The various interviews with Bebes include some true things about the Bebes and their adventures, but they also include some blatantly false statements about the Waldos. Two of the Dixon brothers said that the “Waldos have admitted that the Bebes coined 420″.  These statements are 100% total and absolute LIES.  The Waldos have never ever said any such thing at any time.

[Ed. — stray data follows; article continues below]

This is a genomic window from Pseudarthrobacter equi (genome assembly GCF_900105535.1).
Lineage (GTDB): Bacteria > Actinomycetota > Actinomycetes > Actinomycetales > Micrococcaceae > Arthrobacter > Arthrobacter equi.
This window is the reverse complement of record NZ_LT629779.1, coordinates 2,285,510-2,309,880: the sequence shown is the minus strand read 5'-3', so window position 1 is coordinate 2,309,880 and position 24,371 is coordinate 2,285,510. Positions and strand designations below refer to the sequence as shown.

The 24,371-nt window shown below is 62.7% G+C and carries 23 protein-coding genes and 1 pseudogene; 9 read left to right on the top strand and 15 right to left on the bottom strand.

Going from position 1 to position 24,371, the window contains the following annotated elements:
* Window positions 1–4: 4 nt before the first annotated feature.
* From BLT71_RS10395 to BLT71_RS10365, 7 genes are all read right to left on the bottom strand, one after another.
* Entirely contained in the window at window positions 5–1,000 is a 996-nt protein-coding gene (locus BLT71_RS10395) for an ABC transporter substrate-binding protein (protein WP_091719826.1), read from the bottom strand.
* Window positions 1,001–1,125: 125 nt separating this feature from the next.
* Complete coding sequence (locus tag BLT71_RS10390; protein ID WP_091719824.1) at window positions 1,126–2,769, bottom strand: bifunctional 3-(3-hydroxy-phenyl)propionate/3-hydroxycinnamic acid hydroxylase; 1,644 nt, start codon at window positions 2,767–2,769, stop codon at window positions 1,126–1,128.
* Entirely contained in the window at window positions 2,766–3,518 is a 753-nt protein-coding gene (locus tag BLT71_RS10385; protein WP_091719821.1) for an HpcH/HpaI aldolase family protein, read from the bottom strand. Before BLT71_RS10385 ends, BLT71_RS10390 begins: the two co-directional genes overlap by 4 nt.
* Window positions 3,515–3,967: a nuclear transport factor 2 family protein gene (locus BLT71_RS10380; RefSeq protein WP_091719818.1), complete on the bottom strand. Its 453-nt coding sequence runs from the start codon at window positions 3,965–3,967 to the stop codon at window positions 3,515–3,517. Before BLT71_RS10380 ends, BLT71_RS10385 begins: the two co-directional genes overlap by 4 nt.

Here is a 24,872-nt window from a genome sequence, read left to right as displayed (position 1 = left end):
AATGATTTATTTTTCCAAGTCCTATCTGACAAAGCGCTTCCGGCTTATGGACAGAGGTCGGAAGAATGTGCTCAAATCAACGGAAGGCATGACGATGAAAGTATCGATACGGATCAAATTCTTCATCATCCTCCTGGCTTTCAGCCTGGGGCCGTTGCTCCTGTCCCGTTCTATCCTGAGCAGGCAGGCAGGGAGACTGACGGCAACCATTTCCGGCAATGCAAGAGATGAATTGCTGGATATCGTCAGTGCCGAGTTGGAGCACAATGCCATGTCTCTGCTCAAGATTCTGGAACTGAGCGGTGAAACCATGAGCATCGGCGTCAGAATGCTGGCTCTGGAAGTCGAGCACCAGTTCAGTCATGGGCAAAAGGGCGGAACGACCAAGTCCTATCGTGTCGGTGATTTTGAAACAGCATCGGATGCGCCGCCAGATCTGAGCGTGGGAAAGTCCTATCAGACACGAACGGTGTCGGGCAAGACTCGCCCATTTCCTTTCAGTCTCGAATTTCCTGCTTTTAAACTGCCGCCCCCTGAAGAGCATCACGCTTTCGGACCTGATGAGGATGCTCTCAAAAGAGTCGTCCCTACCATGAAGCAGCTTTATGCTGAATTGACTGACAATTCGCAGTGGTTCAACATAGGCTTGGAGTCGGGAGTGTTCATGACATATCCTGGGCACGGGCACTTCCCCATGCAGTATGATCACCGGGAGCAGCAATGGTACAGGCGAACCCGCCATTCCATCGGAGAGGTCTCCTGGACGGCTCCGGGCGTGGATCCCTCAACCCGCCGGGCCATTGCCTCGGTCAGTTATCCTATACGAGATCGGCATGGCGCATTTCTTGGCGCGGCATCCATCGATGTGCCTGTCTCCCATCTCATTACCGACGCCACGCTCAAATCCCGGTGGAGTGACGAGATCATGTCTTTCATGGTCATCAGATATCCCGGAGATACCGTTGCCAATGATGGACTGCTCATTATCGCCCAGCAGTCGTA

In another Bebes interview, Thorgy or Thorgersen claims that “Waldo Steve Capper is an opportunist.” That Thorgy statement is certainly another lie with no merit; Capper has not received any money for anything having to do with 420 in over 41 years.  Forty one years speaks for itself.  If he were an an opportunist, he would have done so by now.  The only reason his name is in the press is because he has an office in the city downtown district where Waldos are able to coordinate with press asking for information or those press asking to view the pieces of evidence proof.  Never did Capper seek any individual credit.  All of the Waldos have homes and/or are financially stable; there are no pressing or financial-opportunistic needs.  They have had physical evidence proof of 420 and contacts with media news organizations for decades and could have taken advantage of it more extensively.